Landfill Structure

The Texas Disposal Systems landfill combines natural and manmade barriers to meet stringent environmental protection regulations. The base of the deep, excavated landfill floor is natural gray unweathered Taylor Clay/Shale, which is less permeable than mechanically recompacted clay. This natural base serves as the bottom liner for the landfill (except where extensive testing determines that a constructed liner of recompacted clay soils is required). This performance-based liner system also includes a leachate collection system and thick recompacted clay sidewall liners. The liner system easily meets the standards of the performance-based landfill liner system currently required by both the EPA and the TCEQ.*

The floor of the landfill is sloped toward one or more low areas within the landfill cells so the leachate (any liquid that comes from or comes into contact with the trash) can be collected and removed from the landfill. For all portions of the landfill excavated since federal EPA Subtitle D rules became effective, a leachate collection system has been, and will be, installed. The small area built prior to October 9, 1993 drains directly to the lower section of the landfill cell, which includes a leachate collection system. The leachate collection system consists of trenches filled with chipped tires or gravel around the perimeter of the landfill and spaced at regular intervals across the floor of the landfill. The design of the leachate collection system is based on time-proven empirical relationships developed for agricultural drainage. The perimeter trenches can intercept any leachate that migrates down the thick sidewall liners of the landfill installed against 1:1 slope sidewall excavations. The trenches on the floor of the landfill are designed to prevent leachate from collecting on the floor of the landfill and to channel the leachate to central collection sumps.

The landfill sidewall liners are constructed with moisture and clod sized controlled mechanically recompacted clay and are a minimum of eight feet thick. The sidewall liners separate the waste disposed at the facility from shallow groundwater, which occurs below the ground surface in the natural cracks and fissures of the weathered Taylor Clay/Shale that constitutes the surface soil and shallow subsoil at the landfill site. The design of the landfill includes excavation into the unweathered Taylor Clay/Shale so that the floor of the landfill is completely beneath the shallow groundwater. Thus, any fluids accumulating in the landfill or generated by the decomposition of the contained waste cannot escape into this shallow groundwater, even if the liner system fails, but are removed through the leachate collection system and either evaporated on-site or transported off site for treatment.

Groundwater and Methane Migration Monitoring Systems

The groundwater monitoring system is designed to intercept groundwater contaminents that might leave the site in the unlikely event of a release from the landfill. A release is unlikely because the landfill is fully lined, the leachate collection system serves the entire landfill excavation, and the floor of the landfill is below the base of the shallow groundwater, in the unweathered Taylor Clay/Shale. Additionally, the leachate collection system prevents fluid levels in the landfill from rising above the base of the shallow groundwater outside the landfill cells, the sidewall liners are a minimum of eight feet thick, and the shallow groundwater exerts an inward hydraulic pressure such that it tends to move inward toward the landfill, not outward.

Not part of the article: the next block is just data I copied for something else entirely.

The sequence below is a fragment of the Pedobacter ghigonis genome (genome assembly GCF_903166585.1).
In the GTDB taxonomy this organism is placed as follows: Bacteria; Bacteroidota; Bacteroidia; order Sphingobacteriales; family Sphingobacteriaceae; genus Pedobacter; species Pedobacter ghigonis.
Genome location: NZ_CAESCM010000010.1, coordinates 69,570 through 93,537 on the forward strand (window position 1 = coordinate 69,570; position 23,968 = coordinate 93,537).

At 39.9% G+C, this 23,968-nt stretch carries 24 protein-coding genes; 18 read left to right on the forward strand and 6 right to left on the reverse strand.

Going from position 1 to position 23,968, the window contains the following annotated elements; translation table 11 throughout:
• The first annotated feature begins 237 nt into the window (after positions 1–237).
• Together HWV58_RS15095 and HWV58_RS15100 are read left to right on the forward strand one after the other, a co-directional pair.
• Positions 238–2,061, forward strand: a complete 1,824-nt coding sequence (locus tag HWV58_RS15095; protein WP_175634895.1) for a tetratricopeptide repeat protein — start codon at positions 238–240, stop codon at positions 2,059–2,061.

The groundwater monitoring wells were sited with consideration of potential flow directions before and after landfill construction, the configuration of the floor and sidewalls of the landfill, and the configuration of the base of the shallow groundwater in relation to the weathered/unweathered Taylor Clay/Shale interface. Monitoring wells, which were installed before the federal Subtitle D rule became effective, met the new criteria. Additional groundwater monitoring wells will continue to be installed as the landfill expansion takes place and as stipulated in the TDSL permit.

Landfill gas migration monitoring wells also have been installed in accordance with the approved plan. These were installed recognizing that the potential gas migration routes will be above the shallow groundwater table. The wells are spaced at regular intervals along the property line where landfilling is occurring and has occurred, and have been installed along pipeline easements as required.

*The liner system for the TDS landfill was approved by the state, after a thorough examination and a contested case public hearing permitting process, and was designed to comply with the performance standard approach adopted by the EPA for the draft federal Subtitle D rule (Federal Register, Vol. 53, No. 168, Tuesday, August 30, 1988). The final federal rule, published on October 9, 1991 (Federal Register, Vol. 56, No.196, Wednesday, October 9, 1991), which went into effect two years later, continued to allow the performance based liner system that was an ideal match for the soil conditions at the TDS landfill and for the landfill design as permitted. The leachate collection system was added to achieve an even greater level of protection. Both the EPA and the lead state of Texas environmental agency have reviewed and approved the TDS landfill liner system. The presence of such good gray unweathered shale soil conditions in the deep excavations called for in the TDS landfill permit design requirements qualified TDS for the approval of this performance design criteria liner system approval.